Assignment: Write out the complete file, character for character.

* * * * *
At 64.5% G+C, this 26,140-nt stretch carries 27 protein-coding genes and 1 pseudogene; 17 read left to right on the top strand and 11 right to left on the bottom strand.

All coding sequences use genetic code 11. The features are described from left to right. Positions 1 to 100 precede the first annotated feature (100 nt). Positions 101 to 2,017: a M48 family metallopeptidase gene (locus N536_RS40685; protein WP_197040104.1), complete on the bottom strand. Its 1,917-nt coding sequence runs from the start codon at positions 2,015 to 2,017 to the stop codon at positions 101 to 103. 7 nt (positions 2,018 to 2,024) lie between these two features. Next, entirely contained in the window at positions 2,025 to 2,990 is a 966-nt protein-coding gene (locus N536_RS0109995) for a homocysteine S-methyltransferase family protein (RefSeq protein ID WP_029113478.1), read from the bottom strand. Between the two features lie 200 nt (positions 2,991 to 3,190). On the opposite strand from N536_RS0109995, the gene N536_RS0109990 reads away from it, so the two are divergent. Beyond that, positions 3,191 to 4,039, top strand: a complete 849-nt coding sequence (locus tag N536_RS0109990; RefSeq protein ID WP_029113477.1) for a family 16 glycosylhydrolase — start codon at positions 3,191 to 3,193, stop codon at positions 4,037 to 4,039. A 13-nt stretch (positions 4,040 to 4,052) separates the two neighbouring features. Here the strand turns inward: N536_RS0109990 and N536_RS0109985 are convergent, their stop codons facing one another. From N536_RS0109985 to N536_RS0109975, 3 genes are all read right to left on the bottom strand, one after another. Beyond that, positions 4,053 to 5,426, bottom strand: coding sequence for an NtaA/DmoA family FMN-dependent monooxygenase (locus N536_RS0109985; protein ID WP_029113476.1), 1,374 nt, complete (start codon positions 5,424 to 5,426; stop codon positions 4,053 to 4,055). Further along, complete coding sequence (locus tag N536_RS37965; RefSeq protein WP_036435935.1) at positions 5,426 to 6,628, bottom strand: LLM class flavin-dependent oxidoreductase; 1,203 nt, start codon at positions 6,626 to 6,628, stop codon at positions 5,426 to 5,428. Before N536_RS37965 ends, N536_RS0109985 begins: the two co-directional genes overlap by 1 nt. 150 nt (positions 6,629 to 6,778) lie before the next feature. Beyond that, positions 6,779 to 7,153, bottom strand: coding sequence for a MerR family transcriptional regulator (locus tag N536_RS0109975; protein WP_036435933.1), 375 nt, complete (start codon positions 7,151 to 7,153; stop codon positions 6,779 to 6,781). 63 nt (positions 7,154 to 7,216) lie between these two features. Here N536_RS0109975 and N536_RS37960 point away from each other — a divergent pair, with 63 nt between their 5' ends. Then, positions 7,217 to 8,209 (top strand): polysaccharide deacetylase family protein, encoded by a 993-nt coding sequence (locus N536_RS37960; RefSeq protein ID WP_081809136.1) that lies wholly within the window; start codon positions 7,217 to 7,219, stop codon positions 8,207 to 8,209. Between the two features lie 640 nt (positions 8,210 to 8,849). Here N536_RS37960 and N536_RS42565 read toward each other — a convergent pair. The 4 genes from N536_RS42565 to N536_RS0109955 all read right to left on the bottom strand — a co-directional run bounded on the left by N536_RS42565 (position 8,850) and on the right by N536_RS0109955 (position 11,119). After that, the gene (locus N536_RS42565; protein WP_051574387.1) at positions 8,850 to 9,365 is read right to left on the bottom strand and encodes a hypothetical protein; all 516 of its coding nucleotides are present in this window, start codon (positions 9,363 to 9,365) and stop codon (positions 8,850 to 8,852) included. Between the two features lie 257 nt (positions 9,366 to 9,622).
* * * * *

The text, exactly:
At 64.5% G+C, this 26,140-nt stretch carries 27 protein-coding genes and 1 pseudogene; 17 read left to right on the top strand and 11 right to left on the bottom strand.

All coding sequences use genetic code 11. The features are described from left to right. Positions 1 to 100 precede the first annotated feature (100 nt). Positions 101 to 2,017: a M48 family metallopeptidase gene (locus N536_RS40685; protein WP_197040104.1), complete on the bottom strand. Its 1,917-nt coding sequence runs from the start codon at positions 2,015 to 2,017 to the stop codon at positions 101 to 103. 7 nt (positions 2,018 to 2,024) lie between these two features. Next, entirely contained in the window at positions 2,025 to 2,990 is a 966-nt protein-coding gene (locus N536_RS0109995) for a homocysteine S-methyltransferase family protein (RefSeq protein ID WP_029113478.1), read from the bottom strand. Between the two features lie 200 nt (positions 2,991 to 3,190). On the opposite strand from N536_RS0109995, the gene N536_RS0109990 reads away from it, so the two are divergent. Beyond that, positions 3,191 to 4,039, top strand: a complete 849-nt coding sequence (locus tag N536_RS0109990; RefSeq protein ID WP_029113477.1) for a family 16 glycosylhydrolase — start codon at positions 3,191 to 3,193, stop codon at positions 4,037 to 4,039. A 13-nt stretch (positions 4,040 to 4,052) separates the two neighbouring features. Here the strand turns inward: N536_RS0109990 and N536_RS0109985 are convergent, their stop codons facing one another. From N536_RS0109985 to N536_RS0109975, 3 genes are all read right to left on the bottom strand, one after another. Beyond that, positions 4,053 to 5,426, bottom strand: coding sequence for an NtaA/DmoA family FMN-dependent monooxygenase (locus N536_RS0109985; protein ID WP_029113476.1), 1,374 nt, complete (start codon positions 5,424 to 5,426; stop codon positions 4,053 to 4,055). Further along, complete coding sequence (locus tag N536_RS37965; RefSeq protein WP_036435935.1) at positions 5,426 to 6,628, bottom strand: LLM class flavin-dependent oxidoreductase; 1,203 nt, start codon at positions 6,626 to 6,628, stop codon at positions 5,426 to 5,428. Before N536_RS37965 ends, N536_RS0109985 begins: the two co-directional genes overlap by 1 nt. 150 nt (positions 6,629 to 6,778) lie before the next feature. Beyond that, positions 6,779 to 7,153, bottom strand: coding sequence for a MerR family transcriptional regulator (locus tag N536_RS0109975; protein WP_036435933.1), 375 nt, complete (start codon positions 7,151 to 7,153; stop codon positions 6,779 to 6,781). 63 nt (positions 7,154 to 7,216) lie between these two features. Here N536_RS0109975 and N536_RS37960 point away from each other — a divergent pair, with 63 nt between their 5' ends. Then, positions 7,217 to 8,209 (top strand): polysaccharide deacetylase family protein, encoded by a 993-nt coding sequence (locus N536_RS37960; RefSeq protein ID WP_081809136.1) that lies wholly within the window; start codon positions 7,217 to 7,219, stop codon positions 8,207 to 8,209. Between the two features lie 640 nt (positions 8,210 to 8,849). Here N536_RS37960 and N536_RS42565 read toward each other — a convergent pair. The 4 genes from N536_RS42565 to N536_RS0109955 all read right to left on the bottom strand — a co-directional run bounded on the left by N536_RS42565 (position 8,850) and on the right by N536_RS0109955 (position 11,119). After that, the gene (locus N536_RS42565; protein WP_051574387.1) at positions 8,850 to 9,365 is read right to left on the bottom strand and encodes a hypothetical protein; all 516 of its coding nucleotides are present in this window, start codon (positions 9,363 to 9,365) and stop codon (positions 8,850 to 8,852) included. Between the two features lie 257 nt (positions 9,366 to 9,622).